ALBANY -- The co-leader of the State Senate defeated his Democratic primary opponent Tuesday, but another incumbent state senator was defeated.
Senate co-leader Jeffrey Klein (D-Bronx) defeated G. Oliver Koppell 63 percent to 36 percent, according to unofficial reports.
But Sen. Malcolm A. Smith (D-Hollis), one of three indicted lawmakers facing primaries, was beaten by Leroy Comrie, a former city councilman, 69 percent to 19 percent. The other two indicted senators won.
Klein faced a rare intraparty challenge for a legislative leader from Koppell, a former state attorney general and former New York City councilman.
Klein leads the Independent Democratic Conference, which broke away from the traditional Democratic fold in 2011 to form a majority coalition with Senate Republicans. Now, Klein said he will work with the main body of Democrats in a more united effort after he and his four IDC members were accused by many Democrats of being turncoats.
Koppell, in the only debate for the 34th Senate District seat, called Klein's action a "most outrageous political betrayal."
Klein has said he used his share of leadership to restore order in Albany and passed measures including a tougher gun law, legalization of same-sex marriage, and expanded prekindergarten. He called them "core Democratic legislative accomplishments."
One of Klein's IDC members, Sen. Tony Avella (D-Whitestone), was leading in his battle to keep his 11th District seat, 52 percent to 48 percent with 80 percent of the vote in. Avella faced John Liu, the former New York City comptroller and recent mayoral candidate with strong name recognition and support among the growing population of Asian-Americans in the district.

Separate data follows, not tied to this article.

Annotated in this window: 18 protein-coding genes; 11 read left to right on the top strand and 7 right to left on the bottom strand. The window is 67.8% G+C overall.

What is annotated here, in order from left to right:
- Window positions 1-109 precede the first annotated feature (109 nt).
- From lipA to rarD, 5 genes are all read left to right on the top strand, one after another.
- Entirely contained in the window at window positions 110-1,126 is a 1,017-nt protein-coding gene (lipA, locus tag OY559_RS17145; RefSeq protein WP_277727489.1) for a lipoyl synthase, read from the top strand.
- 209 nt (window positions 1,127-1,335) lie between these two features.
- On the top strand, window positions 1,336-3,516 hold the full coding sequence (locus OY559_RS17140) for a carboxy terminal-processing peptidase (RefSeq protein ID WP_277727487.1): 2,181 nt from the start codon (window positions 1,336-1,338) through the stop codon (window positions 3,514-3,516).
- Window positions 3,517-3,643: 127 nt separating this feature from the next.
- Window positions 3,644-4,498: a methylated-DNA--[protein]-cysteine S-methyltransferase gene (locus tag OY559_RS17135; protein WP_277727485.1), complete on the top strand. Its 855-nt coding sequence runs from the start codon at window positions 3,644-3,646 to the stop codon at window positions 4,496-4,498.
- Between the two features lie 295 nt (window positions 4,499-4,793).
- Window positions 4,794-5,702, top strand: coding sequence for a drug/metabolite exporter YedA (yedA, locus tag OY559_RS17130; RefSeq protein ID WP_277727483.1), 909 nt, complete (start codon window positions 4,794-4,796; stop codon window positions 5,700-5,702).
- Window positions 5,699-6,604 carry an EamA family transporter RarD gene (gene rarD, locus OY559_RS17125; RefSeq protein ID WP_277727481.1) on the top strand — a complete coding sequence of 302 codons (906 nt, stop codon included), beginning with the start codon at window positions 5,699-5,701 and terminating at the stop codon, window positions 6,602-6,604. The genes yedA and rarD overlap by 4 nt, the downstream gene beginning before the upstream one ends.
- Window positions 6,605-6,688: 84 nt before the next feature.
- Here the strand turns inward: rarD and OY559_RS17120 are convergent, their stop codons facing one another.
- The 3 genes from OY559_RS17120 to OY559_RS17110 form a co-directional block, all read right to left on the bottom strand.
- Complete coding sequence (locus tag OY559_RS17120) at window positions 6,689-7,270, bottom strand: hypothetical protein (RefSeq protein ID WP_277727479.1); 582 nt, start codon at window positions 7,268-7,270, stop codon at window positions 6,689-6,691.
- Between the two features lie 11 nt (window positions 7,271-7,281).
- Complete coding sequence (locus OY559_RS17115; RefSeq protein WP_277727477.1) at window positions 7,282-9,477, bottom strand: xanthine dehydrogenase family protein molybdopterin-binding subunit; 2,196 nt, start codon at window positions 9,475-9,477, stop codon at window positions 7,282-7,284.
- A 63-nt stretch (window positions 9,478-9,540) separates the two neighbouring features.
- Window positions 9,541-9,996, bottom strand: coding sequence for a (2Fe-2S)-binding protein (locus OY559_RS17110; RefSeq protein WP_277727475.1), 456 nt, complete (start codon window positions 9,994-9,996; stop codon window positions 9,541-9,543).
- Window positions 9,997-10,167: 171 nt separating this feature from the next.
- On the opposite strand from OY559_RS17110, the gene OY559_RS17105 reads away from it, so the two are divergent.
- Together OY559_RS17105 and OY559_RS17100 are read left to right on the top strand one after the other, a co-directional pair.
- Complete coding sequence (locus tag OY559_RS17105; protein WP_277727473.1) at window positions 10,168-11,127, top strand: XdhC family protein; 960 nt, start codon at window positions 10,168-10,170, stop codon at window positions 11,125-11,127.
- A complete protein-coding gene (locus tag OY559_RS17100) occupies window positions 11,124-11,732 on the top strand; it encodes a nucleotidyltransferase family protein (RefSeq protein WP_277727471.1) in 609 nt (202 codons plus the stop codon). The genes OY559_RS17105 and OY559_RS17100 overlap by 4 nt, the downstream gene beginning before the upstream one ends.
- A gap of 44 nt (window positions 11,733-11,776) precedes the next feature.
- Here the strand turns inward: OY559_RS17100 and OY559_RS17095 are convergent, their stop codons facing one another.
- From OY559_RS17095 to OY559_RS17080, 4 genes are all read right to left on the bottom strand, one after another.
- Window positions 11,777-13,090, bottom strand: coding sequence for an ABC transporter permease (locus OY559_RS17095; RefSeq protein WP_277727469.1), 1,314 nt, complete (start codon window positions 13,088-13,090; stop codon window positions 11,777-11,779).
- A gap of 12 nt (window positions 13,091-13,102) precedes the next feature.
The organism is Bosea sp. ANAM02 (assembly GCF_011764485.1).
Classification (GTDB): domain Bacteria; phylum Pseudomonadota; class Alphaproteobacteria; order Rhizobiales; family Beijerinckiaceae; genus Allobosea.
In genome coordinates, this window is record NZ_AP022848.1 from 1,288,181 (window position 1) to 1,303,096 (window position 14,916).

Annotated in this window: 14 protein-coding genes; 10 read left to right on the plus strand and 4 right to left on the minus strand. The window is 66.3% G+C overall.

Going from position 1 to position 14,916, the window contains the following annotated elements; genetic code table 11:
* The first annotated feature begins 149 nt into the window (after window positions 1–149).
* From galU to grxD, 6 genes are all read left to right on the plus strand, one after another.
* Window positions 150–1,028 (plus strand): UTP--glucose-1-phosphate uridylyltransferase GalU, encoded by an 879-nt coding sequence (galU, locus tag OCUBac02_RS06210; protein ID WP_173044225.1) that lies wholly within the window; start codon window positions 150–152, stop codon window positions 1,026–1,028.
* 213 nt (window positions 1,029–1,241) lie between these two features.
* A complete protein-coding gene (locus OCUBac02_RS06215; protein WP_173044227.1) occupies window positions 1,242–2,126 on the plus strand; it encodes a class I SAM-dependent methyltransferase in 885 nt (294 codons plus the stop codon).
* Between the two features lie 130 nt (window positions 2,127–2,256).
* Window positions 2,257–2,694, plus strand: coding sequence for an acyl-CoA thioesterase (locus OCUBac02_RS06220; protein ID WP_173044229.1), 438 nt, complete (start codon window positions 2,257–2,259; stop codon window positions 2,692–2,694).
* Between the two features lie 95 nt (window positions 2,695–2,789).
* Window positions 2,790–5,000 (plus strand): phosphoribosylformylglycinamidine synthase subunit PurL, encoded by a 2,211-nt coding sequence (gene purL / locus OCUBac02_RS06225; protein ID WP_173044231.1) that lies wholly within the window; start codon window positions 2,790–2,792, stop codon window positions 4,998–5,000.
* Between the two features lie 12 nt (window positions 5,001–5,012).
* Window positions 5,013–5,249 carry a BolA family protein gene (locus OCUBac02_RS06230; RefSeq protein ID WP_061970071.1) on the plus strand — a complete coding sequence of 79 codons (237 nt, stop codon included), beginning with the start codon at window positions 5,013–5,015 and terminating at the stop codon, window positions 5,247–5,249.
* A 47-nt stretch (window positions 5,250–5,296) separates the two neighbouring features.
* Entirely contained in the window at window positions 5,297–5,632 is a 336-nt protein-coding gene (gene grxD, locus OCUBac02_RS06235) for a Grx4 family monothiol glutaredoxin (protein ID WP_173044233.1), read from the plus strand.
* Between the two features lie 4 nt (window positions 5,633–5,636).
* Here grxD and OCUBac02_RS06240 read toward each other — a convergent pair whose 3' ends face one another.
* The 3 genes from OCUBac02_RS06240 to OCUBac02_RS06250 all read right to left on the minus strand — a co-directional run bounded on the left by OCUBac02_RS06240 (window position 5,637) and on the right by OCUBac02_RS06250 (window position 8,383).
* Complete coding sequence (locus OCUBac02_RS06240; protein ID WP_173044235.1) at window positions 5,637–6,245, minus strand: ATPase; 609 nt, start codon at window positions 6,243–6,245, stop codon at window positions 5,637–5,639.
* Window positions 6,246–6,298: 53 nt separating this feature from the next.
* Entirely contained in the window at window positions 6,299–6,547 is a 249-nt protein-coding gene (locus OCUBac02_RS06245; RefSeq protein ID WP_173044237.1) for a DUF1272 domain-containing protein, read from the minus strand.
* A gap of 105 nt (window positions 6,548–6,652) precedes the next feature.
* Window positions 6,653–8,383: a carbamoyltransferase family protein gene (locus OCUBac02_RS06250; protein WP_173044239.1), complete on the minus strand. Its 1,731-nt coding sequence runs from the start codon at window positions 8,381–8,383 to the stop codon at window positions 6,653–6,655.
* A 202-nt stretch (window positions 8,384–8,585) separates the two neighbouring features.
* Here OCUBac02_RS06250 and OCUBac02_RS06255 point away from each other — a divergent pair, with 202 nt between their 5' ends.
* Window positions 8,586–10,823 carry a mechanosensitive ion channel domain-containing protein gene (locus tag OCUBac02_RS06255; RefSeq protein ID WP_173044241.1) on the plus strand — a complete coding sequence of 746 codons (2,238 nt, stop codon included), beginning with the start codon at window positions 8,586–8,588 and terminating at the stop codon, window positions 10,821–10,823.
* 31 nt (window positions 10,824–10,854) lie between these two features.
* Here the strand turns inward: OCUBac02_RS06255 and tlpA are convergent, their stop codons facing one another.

Liu had centered his opposition on Avella's jump to the IDC in February, arguing it helped keep Republicans in power. Avella said he moved to leave the nearly powerless Democratic minority conference so he could gain a share of the bipartisan majority.
The other two incumbents under indictment and facing primaries were Senate Deputy Majority Leader Thomas Libous (R-Binghamton) and Sen. John Sampson (D-Brooklyn). Smith and Sampson were Senate majority leaders in the tumultuous and gridlocked 2008-10 term, which Klein said prompted him to form the IDC in 2011.
Smith faced Comrie and Munir Avery, a lawyer, in the 14th Senate District race. Smith is accused by federal prosecutors of trying to bribe his way into the mayor's race as a Republican.
Sampson defeated a challenge in the 19th District from Dell Smitherman, former political director for the 1199SEIU United Healthcare Workers union.
Sampson, a lawyer, was indicted and accused of using funds from foreclosure sales he oversaw as a court-appointed referee for his one-time campaign for Brooklyn district attorney.
Libous, who has long been the second-most powerful Republican in Albany, defeated Denver Smith. Libous, in the Senate since 1989, is charged with lying to federal agents as they investigated a job his son landed.
The senator is accused of using his position to get the job for his son in a politically connected law firm. His son is also charged.